What is “US9514961195221” Is Text Scam

Because of the ease and comfort it provides, online shopping has grown into a multibillion dollar industry. Consumers in every corner of the globe now routinely turn to their favourite online retailers for anything from fashion accessories to toilet paper, and they are even ready to wait several days for their orders to arrive.

Scammers have started preying on texting subscribers to take advantage of this vulnerability. If you or someone you know has fallen victim to the US9514961195221 text scam or a similar scheme, keep reading to learn how to protect yourself and your money.


How does a Text Message Scam Work?

Scammers use text messages to conduct a variety of fraudulent schemes, including the increasingly common text message scam (or “smishing”), which is akin to the more well-known “vishing.”

Scammers send unwanted messages posing as official USPS communications, requesting recipients to click on a link that takes them to a website. When a user clicks on the link, they are taken to a fake website designed to collect their personal information while making it look like it came from a reputable source.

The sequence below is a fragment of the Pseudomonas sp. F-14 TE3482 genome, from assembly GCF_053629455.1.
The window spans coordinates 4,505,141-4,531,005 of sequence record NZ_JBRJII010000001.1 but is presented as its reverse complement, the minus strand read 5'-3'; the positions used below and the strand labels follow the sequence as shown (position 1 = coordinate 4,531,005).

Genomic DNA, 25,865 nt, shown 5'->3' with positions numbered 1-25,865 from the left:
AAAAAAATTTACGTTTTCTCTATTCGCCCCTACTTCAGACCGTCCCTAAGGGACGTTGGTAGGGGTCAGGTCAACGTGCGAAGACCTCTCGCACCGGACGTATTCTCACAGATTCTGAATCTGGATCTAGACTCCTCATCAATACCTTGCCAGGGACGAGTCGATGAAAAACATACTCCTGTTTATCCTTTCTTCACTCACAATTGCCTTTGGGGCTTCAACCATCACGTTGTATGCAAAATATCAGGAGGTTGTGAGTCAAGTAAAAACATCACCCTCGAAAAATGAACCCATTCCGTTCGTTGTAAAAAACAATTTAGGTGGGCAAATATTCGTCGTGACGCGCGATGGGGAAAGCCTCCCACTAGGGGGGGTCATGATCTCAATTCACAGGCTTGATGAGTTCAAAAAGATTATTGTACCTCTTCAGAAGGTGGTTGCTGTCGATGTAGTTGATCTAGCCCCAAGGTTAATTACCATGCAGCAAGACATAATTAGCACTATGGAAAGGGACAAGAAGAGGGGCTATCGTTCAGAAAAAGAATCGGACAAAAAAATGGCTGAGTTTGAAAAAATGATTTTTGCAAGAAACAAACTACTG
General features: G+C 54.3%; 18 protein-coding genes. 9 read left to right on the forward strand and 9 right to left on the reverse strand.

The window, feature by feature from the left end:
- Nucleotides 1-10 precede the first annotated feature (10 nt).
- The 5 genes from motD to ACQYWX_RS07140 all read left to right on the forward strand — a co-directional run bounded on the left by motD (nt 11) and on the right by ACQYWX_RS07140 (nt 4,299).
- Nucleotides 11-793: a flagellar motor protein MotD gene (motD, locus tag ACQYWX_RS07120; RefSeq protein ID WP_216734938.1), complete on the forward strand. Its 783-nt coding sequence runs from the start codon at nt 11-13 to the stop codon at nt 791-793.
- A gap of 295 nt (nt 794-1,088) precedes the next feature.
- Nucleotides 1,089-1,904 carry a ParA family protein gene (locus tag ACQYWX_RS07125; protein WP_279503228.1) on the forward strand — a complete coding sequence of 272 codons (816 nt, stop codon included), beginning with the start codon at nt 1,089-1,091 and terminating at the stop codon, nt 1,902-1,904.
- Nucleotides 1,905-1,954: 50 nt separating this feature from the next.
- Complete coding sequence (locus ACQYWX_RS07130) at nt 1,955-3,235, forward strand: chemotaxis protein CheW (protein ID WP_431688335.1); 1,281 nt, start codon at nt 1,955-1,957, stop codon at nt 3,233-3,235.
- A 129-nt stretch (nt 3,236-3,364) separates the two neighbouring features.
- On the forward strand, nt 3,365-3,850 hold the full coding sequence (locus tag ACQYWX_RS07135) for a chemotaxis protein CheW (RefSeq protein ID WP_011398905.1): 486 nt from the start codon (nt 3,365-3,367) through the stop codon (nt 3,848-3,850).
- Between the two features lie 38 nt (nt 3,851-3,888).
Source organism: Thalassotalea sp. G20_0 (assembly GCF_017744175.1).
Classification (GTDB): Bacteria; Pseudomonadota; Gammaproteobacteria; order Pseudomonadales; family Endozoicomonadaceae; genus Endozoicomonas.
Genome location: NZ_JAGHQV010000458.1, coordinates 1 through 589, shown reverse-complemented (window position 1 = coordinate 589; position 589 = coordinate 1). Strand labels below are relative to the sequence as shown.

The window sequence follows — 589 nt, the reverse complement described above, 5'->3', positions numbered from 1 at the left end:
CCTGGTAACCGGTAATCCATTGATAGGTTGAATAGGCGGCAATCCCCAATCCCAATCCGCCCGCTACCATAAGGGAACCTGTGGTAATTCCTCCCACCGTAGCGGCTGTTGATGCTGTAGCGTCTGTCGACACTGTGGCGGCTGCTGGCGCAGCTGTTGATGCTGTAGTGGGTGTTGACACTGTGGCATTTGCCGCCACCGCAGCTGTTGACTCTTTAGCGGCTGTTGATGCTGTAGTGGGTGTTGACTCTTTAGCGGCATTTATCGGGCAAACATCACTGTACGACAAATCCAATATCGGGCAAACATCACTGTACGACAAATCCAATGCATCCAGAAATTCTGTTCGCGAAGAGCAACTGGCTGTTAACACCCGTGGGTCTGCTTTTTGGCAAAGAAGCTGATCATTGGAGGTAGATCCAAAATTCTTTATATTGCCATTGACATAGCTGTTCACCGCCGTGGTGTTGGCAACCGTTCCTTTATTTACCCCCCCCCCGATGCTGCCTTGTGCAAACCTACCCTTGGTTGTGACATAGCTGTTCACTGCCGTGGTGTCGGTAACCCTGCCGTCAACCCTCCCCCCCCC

Users’ names, addresses, birthdays, passwords, and payment details can be retrieved. Scammers make use of this knowledge to steal hundreds of dollars from unsuspecting victims.

Exposing the “US9514961195221” Fraud

Many customers have complained recently that the USPS has contacted them through text message to inform them that their shipment has been delayed. According to the letter, the recipient must supply further information before their shipment may be rerouted and delivered on time.

The supposed tracking number, US9514961195221, printed on the message is fictitious. The message is worded in such a way as to instill a sense of urgency in the reader, leading them to believe that there is an imminent and dire issue at hand.

Many people may therefore blindly follow the link supplied, falling victim to a fake USPS website. It may appear legitimate at first glance, mimicking the USPS’s branding and aesthetics. On the other hand, there could be imperfections that make it stand out.

As soon as a user accesses the website, they will be asked to enter their name, address, email address, phone number, and credit card details so that they can pay for redelivery. This data might be sold to bad actors on the dark web, where it could then be used for identity theft, shady online shopping, or other illegal activities.